def register():
    # Create the PDF before generating the site.

Now, as part of the build process, a content/pdfs/cv.pdf file is automatically generated. This ensures that the PDF is always in sync with that page. This PDF is not tracked by git. It will be automatically generated by Travis CI.

Setting up Travis CI

Now we're going to set up Travis CI. We'll tell Travis to build the website at every push to the sources branch, and to force push the output to the master branch. This ensures that the website is automatically built and deployed.

Here's my .travis.yml:

language: python
  - "3.5"
sudo: required
  - docker
  - sources
    secure: "xxxxxxxxxxxx"
- pip install ghp-import
- git clone
- make publish github

A few things to note:

  • I use Docker to build the website and the PDF but this is optional.
  • If you don't use Docker, you'll have to install Pelican and other dependencies to build your website.
  • I put an encrypted version of an authentication key to allow Travis to push to the master branch of the repo. Refer to this page to see how to generate and encrypt an authentication key.
  • I use the ghp-import tool to push the generated website to the master branch. Note that this tool is destructive: here it will destroy your master branch every time. You will always have a single commit in master with the latest version of your website.
  • The build process occurs in make publish github which is readily provided by the default Makefile. What this command does is:
    • Generate your website in output/.
    • Commit the output/ to the master branch.
    • Push force that branch to GitHub. GitHub Pages takes care of the rest and updates your website automatically at

Setting up Docker

The default Makefile contains the command pelican contents/ -o output/ -s to generate your website. However, since I'm using Docker, I've replaced this command by a bash, described below.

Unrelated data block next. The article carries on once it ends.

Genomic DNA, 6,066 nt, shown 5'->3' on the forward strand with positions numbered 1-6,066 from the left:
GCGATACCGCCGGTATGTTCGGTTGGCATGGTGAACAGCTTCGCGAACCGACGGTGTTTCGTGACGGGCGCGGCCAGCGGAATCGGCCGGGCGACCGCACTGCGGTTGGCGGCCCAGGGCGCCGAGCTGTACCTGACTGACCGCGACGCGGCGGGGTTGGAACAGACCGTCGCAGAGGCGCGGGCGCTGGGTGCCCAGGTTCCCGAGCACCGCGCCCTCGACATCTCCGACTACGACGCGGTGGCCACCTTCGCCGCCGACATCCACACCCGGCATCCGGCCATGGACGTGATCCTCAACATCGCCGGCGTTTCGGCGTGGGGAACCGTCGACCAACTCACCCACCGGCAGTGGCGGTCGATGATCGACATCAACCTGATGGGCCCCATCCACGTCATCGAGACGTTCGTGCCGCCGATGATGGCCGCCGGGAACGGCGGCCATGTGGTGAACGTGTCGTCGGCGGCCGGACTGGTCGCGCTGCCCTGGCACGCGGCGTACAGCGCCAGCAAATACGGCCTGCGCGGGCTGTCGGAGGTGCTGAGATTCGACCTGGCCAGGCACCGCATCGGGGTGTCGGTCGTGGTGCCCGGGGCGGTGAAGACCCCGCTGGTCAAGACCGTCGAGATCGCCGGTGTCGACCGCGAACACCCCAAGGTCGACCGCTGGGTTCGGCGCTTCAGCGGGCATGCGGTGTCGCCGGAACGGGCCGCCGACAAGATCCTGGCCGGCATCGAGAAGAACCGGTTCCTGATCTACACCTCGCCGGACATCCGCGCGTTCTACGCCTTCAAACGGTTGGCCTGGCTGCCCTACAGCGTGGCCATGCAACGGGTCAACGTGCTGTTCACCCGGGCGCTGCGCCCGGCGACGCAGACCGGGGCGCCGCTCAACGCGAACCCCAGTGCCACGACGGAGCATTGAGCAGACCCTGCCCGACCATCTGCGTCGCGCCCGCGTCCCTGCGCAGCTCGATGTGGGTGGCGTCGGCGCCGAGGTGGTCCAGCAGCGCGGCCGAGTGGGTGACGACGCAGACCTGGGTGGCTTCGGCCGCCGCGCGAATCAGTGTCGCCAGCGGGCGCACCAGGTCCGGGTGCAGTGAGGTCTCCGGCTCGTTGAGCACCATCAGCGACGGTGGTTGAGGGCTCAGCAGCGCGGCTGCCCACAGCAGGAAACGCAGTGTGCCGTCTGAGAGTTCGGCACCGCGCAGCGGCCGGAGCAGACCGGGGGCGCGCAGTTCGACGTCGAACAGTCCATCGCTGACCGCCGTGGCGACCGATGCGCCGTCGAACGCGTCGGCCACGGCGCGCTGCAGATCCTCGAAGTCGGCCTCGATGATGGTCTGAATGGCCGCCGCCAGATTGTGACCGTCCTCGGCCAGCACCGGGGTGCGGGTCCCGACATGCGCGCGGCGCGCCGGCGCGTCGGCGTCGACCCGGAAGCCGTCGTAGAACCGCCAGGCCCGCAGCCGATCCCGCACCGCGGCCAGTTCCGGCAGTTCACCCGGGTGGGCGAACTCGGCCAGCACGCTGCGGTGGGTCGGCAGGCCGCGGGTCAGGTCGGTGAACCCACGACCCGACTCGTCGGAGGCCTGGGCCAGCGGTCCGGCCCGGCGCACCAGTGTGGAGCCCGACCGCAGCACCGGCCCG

The main reason why I'm using Docker here is that installing LaTeX takes a while, and using Docker makes the build process slightly faster on Travis CI. The image is big though (almost 1GB), mainly because of LaTeX, and I'd be happy to find a way to make it smaller. It would make the build process faster.

Using Docker also gives me a bit more control on the dependencies I need. But it certainly makes the setup more complicated. Don't use it if you don't need it.

First, install Docker locally. This is not necessarily straightforward: follow all instructions. Also, create a Dockerhub account, and create a yourname/pelican repository. Dockerhub is like GitHub, but for Docker images.

Then, create a Dockerfile at the root of your repo with the following:

FROM python:3
MAINTAINER yourname <>

# Update OS
RUN apt-get update
RUN sed -i 's/# \(.*multiverse$\)/\1/g' /etc/apt/sources.list
RUN apt-get -y upgrade

# Install dependencies
# I need LaTeX and pandoc to generate the CV:
RUN apt-get install make git tex-common texlive pandoc -y
RUN pip install pelican Markdown ghp-import
RUN pip install --upgrade pelican Markdown ghp-import

# Generate the website when running the container:
CMD pelican content/ -o output/ -s

Starting from a Python 3 image, we add LaTeX, pandoc, Pelican, Markdown, and ghp-import, and we generate the website.

When you'll run a container based on this image, you'll have to mount your repository as a data volume so that the Docker container has access to it.

Build your container with docker build -t yourname/pelican . (note the trailing dot!). This will download the Python 3 image and build an image with your Dockerfile instructions.

Next step is to upload the image to your Dockerhub account with docker login and docker push yourname/pelican. Travis CI will download it and use it to build your website.

Finally, here's a tiny bash script to pull the latest version of the image from Dockerhub and run it to generate the website:

# This is
# Pull the latest Docker image
docker pull yourname/pelican
# Generate the site with pelican
docker run -t -v $(pwd):/site yourname/pelican

The last line of the script runs our container. The -v $(pwd):/site allows us to mount the current directory (typically your ~/git/ repo) to the /site directory, which is our container's working directory.

Phew, that's it! Now I can edit the Markdown sources, commit and push to GitHub, and the website is built automatically by Travis CI. To sum up, the build process done by Travis CI at every push to sources is as follows:

  • Clone the current repo
  • Pull the yourname/pelican image from Dockerhub
  • Create and run a container based on this image, with the current directory containing the sources mounted inside the container
  • The container, which has Pelican, LaTeX, and pandoc installed, generates the website in output/, including the PDF version of one of the pages
  • The output is committed to the master branch via ghp-import
  • The master branch is pushed to the GitHub repo thanks to the authentication token